Rookies talk about strategy, Grognards about Logistics
This is a (brief) review of the solo version when you’re defending Britain against Luftwaffe.
A large Box, filled with colourful countersheets, two maps (but only one is used at once), 3 rule books (one for each version), a lot of cards, and some reference sheets.
Map is unmounted, colourful, pretty and functional with some useful tracks and tables. Size is large but not huge (and you don’t need more space).
Counters are gorgeous. Planes are colourful with silhouettes from above (with historical designation of units, Squadron or Geschwader, and easily readable Combat and Bombing/Strafing Values) and markers are very representative of their function.
There are five types of Cards in Lion version : Target (which represent all possible targets of German raids), Raid Events (which can disrupt any "perfect plan" and allow to really live the raids), Day Events (which are an elegant treatment of course of time), Force (which display size of the Raids and type of German Planes) and Radar Crippled one (I wish you never have to use it). All are functional.
Rule Book is very well organized. Rules are clear, well written with clear examples and Designer’s notes. You will even find a compendium of Raid and Day Events Cards which give all precisions needed. An extended example of play of one turn could be useful but seems unnecessary. You will find an introductory scenario (one-day, Prelude to Eagle Day), 2 scenarios (respectively from 11 August and 27 August) and the Campaign Game (from 11 August to Sealion or Elimination of one of the two air forces, which ever occurs first). For grognards, you will find at last some very interesting advanced rules (which, I think, must be used), and one optional rule for Night Raids (I have never used).
Reference Sheets are well designed and, eventually, used intuitively.
Sequence of play is articulated by "Raid Days", divided in 4 phases : Daily Preparation, Raids, Airfield Operations and Calendar Update, with Raids Phase being the core of the game.
During Daily Preparation Phase, after repairing (or not) damages from previous Raid day, a die roll will decide of the day’s weather. Sunny days are praised by the Luftwaffe but clouds are RAF best’s allies (because clouds may disrupt German raids and hamper bombing but lower Britain detection, so some players will disagree)...
Southeast England is divided in 3 regions and (if your radars are not crippled) you will have some clues about region of next German raid.
Now, British player must take one of the difficult decisions of the game, taking off some Squadrons to patrolling (and where) or keep them on ground...
There is now a Raid Phase, of random duration.
A card drawn will choose the target of the raid, and British Player rolls a die, with some modificators (the more radar station near the target, the more Gruppen in the raid and the more inland is the target will give a lot of bonus to this roll, for example). Detection is divided in two criterias, Intelligence and Warning. Sometimes, British player will know exactly the composition of the raid but, more often, he will know only the number of Gruppen, this is Intelligence. Early Warning allows British player to muster his Squadrons and often, you will regret to have kept your fighters on the ground... Of course, you will also regret to have intercepted a raid when sky will be filled by Me-109...You don’t have to intercept a raid, but, each raid with Bombers you don’t intercept will give 1 VP to the German player...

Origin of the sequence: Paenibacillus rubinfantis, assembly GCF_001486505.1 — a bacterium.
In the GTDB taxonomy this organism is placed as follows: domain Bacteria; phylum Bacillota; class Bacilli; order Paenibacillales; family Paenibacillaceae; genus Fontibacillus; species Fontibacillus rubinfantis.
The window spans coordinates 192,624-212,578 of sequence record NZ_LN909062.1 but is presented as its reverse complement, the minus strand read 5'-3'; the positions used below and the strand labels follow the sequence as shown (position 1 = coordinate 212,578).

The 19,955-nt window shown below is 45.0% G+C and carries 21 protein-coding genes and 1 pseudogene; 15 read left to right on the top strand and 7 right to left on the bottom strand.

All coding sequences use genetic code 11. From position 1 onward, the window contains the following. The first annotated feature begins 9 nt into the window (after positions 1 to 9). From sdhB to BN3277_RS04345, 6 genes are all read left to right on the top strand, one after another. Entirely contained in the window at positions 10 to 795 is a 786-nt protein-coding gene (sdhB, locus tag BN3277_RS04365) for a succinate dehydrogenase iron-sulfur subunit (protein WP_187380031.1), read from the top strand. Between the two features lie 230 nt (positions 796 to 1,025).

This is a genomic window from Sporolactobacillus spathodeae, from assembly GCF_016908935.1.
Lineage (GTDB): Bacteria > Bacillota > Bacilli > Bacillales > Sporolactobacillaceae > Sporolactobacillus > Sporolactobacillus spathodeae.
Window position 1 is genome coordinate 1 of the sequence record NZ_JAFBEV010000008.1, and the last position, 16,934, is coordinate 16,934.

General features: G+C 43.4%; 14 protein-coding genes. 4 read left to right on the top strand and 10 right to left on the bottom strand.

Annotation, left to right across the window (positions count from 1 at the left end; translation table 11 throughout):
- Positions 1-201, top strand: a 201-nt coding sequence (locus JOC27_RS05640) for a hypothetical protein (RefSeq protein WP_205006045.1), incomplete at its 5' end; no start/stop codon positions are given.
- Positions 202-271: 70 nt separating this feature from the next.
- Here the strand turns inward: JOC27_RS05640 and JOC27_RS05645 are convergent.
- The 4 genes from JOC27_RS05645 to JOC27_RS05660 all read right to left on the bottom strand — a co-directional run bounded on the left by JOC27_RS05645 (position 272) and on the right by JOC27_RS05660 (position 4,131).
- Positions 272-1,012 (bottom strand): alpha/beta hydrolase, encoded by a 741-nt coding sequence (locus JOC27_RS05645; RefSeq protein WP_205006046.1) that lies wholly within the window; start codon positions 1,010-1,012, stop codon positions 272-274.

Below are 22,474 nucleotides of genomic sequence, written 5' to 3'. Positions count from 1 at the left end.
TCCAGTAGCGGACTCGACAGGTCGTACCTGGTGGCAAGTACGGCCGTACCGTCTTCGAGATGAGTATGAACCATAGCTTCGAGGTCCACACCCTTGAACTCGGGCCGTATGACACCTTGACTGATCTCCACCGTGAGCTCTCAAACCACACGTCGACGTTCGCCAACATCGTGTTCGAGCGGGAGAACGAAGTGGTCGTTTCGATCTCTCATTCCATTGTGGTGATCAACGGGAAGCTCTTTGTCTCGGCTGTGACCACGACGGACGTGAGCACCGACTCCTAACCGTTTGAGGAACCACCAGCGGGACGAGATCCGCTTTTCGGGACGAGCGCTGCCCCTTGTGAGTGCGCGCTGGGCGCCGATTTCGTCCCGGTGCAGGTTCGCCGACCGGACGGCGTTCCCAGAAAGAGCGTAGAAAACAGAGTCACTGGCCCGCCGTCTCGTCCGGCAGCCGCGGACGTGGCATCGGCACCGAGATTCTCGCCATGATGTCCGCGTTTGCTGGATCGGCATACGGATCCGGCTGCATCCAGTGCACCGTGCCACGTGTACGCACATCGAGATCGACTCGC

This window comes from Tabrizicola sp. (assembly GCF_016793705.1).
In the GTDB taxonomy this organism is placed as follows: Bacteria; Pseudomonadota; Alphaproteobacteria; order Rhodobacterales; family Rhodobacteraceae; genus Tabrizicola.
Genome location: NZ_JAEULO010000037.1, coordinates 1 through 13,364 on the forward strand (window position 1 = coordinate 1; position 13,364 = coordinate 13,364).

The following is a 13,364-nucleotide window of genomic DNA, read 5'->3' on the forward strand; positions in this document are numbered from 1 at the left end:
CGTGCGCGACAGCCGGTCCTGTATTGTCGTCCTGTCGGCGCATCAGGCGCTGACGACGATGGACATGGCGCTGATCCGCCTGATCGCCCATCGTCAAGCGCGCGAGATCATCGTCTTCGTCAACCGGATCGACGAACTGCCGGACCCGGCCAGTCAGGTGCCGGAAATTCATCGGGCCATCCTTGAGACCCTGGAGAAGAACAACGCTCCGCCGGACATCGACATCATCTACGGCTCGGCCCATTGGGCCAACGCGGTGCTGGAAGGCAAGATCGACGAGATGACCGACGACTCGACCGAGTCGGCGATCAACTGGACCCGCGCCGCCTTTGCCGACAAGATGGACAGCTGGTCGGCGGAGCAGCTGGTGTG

It’s now time to fight. Interception is resolved in two phases, one Hunter Interception where Me 109 and RAF Fighters will dogfight. Then, in Squadron Interception, British survivors will attack Bomber Gruppen and their Close Escort Fighters. Some Events Cards could give some thrill, by removing, just before interception, some valuable planes to one (or both) player.
Surviving Bomber Gruppen will now bomb the target, inflicting some damages on Airfields, Aircraft Industries or Radar Stations.
Luftwaffe gains VP by bombing Target (from 0 to 3 VP) and by destroying RAF Squadrons (2 VP for a Heavy Loss and 1 VP for a Light Loss).
RAF gains VP by destroying German Gruppen (2 VP for a Heavy Loss and 1 VP for a Light Loss).
Card events will also show a number which simulates clock advance. Sometimes, all your squadrons will have taken off and one (or more) German raid will come again, so you will just have to see bombs falling…
During Airfield Operations Phase, each player will refit his planes (based on the number of two-hours phases of rest).
At the end of each day, there is a Calendar Update Phase, to gains some replacements (of plane and, only for the RAF of pilots) and reinforcements (RAF must pay 2 or 3 VP by reinforcing Squadron). Number of replacements is based on the number of days between Raids, depending on a card drawn.
The full campaign will take about 6 hours of playing time.
This is game with a lot of fun but this is an HISTORICAL one. I can affirm that, if you are sending your Squadrons by little packets, Luftwaffe will down them at fast pace.
Meanwhile I think if he doesn’t make big mistakes, it’s difficult for RAF solo-player to lose. But you will have to make hard choices, you will be (often) surprised and you can really live Battle of Britain, so I recommend this game for every fan of Aerial wargames and all people interested by this historical subject.
They explained everything in detail and at great length. After they finished I sat, despondent, contemplating a bleak and empty future. "I’m glad you’re depressed" said one. "It means you’ve understood the situation.”
Nice review - thanks for posting!
I agree it's hard to lose.
This is essentially the same review (by the same reviewer) as was posted three months earlier...
Lion versus Eagle, Hugh versus Hermann
...unless I am missing something?